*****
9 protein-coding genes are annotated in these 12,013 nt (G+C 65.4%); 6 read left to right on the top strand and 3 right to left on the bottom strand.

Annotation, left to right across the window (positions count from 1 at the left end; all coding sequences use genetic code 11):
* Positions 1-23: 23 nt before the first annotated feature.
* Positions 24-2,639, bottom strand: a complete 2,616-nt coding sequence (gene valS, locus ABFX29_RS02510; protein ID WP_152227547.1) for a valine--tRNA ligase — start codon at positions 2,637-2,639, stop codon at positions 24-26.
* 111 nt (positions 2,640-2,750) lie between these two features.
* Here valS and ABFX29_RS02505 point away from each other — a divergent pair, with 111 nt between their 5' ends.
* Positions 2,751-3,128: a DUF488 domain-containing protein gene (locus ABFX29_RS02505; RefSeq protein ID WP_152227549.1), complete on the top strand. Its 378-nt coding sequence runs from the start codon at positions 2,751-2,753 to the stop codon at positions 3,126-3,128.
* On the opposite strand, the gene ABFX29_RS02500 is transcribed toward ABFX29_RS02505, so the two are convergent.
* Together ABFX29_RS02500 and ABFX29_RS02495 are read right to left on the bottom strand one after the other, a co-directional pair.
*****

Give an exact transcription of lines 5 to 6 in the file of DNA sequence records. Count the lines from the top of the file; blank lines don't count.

* 111 nt (positions 2,640-2,750) lie between these two features.
* Here valS and ABFX29_RS02505 point away from each other — a divergent pair, with 111 nt between their 5' ends.